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The process of determining the independent, actual effect of a particular phenomenon that is a component of a larger system is called Causal inference. Usual statistical methods like correlation does not ensures causality. That's why we need a more scientific method to ensure causation.

Table of Contents:

- Causal reasoning
- Methodology
- Experimental Method
- Quasi-experimental Method
- Implementation in python
- Real life Applications

# Causal reasoning:

Causal reasoning is the process of identifying causality: the relationship between a cause and its effect. The study of causality was originated in ancient philosophy. Then It also discussed in neuropsychology by correlating the changes in the brain with behavioral outcomes. Assumptions about the nature of causality, may be shown to be functions of a previous event preceding a later one. The first study of cause and effect occurred in Aristotle's Physics. Causal inference is an example of causal reasoning.

# Methodology

In Causal Inference, the measure of one variable is suspected to affect the measure of another variable in a system. The first step is to formulate a falsifiable null hypothesis, which will be tested with statistical methods. Probability of that null hypothesis is true is to be calculated. Bayesian inference is used here to determine the effect of an independent variable.

Suppose, a chemist invented a new drug to cure a disease. Now there are four catagories

- The patient consumed the drug and cured.
- The patient consumed the drug but not cured.
- The patient didn't consume the drug but cured.
- The patient didn't consume the drug and not cured.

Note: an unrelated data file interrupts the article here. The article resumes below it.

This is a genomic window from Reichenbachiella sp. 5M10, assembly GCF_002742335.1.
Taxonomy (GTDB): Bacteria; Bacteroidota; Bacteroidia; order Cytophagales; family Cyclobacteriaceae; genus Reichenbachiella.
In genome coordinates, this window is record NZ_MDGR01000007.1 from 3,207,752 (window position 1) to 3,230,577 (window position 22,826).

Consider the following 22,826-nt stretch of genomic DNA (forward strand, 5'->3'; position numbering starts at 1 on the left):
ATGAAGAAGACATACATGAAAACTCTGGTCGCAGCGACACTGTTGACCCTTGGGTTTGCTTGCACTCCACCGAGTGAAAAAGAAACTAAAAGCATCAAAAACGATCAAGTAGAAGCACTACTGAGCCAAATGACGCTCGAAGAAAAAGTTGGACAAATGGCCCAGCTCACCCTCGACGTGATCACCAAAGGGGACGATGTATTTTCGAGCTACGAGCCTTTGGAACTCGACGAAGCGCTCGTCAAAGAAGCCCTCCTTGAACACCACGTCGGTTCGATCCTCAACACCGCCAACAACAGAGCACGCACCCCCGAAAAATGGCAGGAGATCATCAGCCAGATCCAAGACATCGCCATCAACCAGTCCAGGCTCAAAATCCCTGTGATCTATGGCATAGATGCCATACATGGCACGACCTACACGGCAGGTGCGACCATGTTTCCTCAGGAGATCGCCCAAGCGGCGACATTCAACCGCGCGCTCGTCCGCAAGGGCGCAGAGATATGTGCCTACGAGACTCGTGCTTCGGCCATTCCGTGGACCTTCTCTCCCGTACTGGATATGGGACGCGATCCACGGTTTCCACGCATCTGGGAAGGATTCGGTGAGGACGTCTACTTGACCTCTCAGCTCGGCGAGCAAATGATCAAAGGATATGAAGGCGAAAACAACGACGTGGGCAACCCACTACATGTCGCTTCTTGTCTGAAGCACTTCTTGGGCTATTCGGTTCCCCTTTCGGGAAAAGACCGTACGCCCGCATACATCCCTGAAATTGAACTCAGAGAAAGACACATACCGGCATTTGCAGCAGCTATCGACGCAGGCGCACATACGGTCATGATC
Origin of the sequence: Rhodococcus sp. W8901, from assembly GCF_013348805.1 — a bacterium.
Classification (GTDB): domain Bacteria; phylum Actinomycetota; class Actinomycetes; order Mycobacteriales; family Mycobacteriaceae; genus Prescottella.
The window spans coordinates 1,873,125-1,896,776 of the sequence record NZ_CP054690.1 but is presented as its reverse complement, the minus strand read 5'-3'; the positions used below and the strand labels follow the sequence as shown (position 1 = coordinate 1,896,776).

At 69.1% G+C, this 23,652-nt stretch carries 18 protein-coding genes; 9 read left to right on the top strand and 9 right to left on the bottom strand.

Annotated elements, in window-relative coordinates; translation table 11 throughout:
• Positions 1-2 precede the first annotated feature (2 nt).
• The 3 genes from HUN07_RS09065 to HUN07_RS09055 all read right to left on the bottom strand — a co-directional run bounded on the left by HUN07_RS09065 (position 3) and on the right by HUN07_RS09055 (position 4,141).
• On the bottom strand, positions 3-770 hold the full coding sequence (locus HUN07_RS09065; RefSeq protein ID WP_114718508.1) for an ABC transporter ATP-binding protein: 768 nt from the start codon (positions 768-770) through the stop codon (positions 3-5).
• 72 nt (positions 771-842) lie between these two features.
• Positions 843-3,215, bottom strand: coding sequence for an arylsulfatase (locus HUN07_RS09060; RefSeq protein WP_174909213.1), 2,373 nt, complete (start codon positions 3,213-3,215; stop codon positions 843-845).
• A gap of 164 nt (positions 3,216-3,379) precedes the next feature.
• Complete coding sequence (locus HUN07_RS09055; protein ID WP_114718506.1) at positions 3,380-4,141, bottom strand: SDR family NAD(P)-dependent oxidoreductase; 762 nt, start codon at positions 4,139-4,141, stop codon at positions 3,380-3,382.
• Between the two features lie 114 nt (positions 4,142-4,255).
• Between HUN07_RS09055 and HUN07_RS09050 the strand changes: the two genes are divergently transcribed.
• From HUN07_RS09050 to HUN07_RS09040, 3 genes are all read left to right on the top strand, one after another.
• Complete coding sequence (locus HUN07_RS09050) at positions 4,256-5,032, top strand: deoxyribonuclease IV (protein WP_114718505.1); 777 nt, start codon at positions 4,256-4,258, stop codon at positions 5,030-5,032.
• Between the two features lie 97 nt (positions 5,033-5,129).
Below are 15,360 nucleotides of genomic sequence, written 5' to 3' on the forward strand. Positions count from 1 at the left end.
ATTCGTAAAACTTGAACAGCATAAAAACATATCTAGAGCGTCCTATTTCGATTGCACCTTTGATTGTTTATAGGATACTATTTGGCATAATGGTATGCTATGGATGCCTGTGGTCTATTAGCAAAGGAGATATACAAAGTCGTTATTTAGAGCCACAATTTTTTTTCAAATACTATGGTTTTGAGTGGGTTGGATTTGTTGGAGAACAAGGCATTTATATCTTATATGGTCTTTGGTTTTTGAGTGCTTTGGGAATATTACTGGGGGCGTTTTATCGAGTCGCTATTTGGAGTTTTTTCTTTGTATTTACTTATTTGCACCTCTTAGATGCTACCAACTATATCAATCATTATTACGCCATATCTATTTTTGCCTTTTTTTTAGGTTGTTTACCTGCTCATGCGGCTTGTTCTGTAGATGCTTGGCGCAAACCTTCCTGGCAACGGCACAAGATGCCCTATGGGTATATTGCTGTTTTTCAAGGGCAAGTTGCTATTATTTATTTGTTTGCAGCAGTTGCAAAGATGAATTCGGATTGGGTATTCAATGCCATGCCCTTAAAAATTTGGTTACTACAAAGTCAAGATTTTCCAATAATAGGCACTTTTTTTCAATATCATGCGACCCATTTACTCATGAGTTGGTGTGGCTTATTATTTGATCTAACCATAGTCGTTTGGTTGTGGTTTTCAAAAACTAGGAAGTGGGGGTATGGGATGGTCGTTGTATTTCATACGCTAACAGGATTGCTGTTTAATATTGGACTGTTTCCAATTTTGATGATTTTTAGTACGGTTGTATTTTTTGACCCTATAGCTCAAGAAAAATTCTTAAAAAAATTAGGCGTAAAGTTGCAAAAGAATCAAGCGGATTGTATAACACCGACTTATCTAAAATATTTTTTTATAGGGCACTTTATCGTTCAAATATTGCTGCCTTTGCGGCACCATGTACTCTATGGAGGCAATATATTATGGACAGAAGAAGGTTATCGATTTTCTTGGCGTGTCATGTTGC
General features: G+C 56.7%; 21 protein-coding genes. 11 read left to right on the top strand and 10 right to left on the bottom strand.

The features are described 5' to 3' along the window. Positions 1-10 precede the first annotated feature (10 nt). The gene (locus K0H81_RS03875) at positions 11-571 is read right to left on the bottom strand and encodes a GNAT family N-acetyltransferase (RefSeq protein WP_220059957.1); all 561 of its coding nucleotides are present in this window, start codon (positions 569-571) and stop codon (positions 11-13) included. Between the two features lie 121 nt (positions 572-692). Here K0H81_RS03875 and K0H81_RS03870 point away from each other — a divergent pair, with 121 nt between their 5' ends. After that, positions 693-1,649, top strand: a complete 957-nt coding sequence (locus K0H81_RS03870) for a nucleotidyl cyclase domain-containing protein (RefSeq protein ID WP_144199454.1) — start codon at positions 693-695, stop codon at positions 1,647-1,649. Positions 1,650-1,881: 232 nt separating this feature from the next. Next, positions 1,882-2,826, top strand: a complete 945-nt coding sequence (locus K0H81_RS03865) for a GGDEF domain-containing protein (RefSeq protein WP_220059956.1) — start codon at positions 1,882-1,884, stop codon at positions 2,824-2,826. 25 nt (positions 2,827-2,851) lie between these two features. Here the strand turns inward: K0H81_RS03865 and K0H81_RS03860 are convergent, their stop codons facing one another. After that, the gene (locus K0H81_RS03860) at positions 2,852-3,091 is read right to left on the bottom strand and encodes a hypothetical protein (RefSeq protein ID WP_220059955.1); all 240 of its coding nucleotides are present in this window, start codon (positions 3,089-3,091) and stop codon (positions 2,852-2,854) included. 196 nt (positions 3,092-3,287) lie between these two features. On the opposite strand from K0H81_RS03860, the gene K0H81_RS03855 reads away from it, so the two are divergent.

There are two Uplift Modelling Meta-Learning Techniques

**1. Two-Model Approach**

Now, Individual Treatment Effect

```
ITE = probability of cured with drug - probability of cured without drug
= P(C/D) - P(C/D^c)
= P(Cured/Drug is implemented) - P(Cured/Drug is not implemented)
= P(Y<i>=(1/X<i>), W<i>=1) - P(Y<i>=(1/X<i>), W<i>=0)
Y<i> = probability of getting cured for an individual.
X<i> = Lead Vector, number represents characteristics.
W<i> is a variable that indicates if the patient consumed the drug or not.
```

**2. Class Transformation Approach**

Now, Individual Treatment Effect

```
ITE = probability of cured with drug + probability of not cured without drug
= P(Y<i>=1, W<i>=1)+P(Y<i>=0, W<i>=0)
= 2.P(Z<i>=(1/X<i>)) - 1
Z<i> = Y<i>.W<i> + (1-Y<i>).(1-W<i>)
Y<i> indicates if the patient is cured or not.
W<i> indicates if the patient consumed the drug or not.
```

Randomized control test can be used to find the answers of some questions.

# Experimental Method

There are experimental methods to verify of causal mechanisms. Suppose, By keeping the other experimental variables constant if we manipulate the variable of interest, A and find that another variable, B is also changing then A is called Independent variable and B is called Dependent variable. If A have statistically significant effect on B then it is considered as a causal effect.

# Quasi-experimental Method

When traditional experimental methods are unavailable, infeasible or illegal Quasi-experimental verification is used. In this method researchers collect the data before the change of A (Independent variable) and after the change of A and work with the collected data for verification of causality.

# Implementation in python

In Python, the DoWhy python library is used to do causal inference.

DoWhy performed this into 4 steps - Modeling, Identification, Estimation, Refutation. Here is an example of evaluation the impact of a signup program on customer spending behavior over time.

**Creating a dataset**

```
import numpy as np
import pandas as pd
import matplotlib.pyplot as plt
import seaborn as sns
!pip install dowhy
import dowhy
from dowhy import CausalModel
import warnings
warnings.filterwarnings('ignore')
np.random.seed(42)
num_users = 10000
num_months = 12
signup_months = np.random.choice(np.arange(1, num_months), num_users) * np.random.randint(0,2, size=num_users)
signup_months == 0 means customer did not sign up
df = pd.DataFrame({
'user_id': np.repeat(np.arange(num_users), num_months),
'signup_month': np.repeat(signup_months, num_months),
'month': np.tile(np.arange(1, num_months+1), num_users), # months are from 1 to 12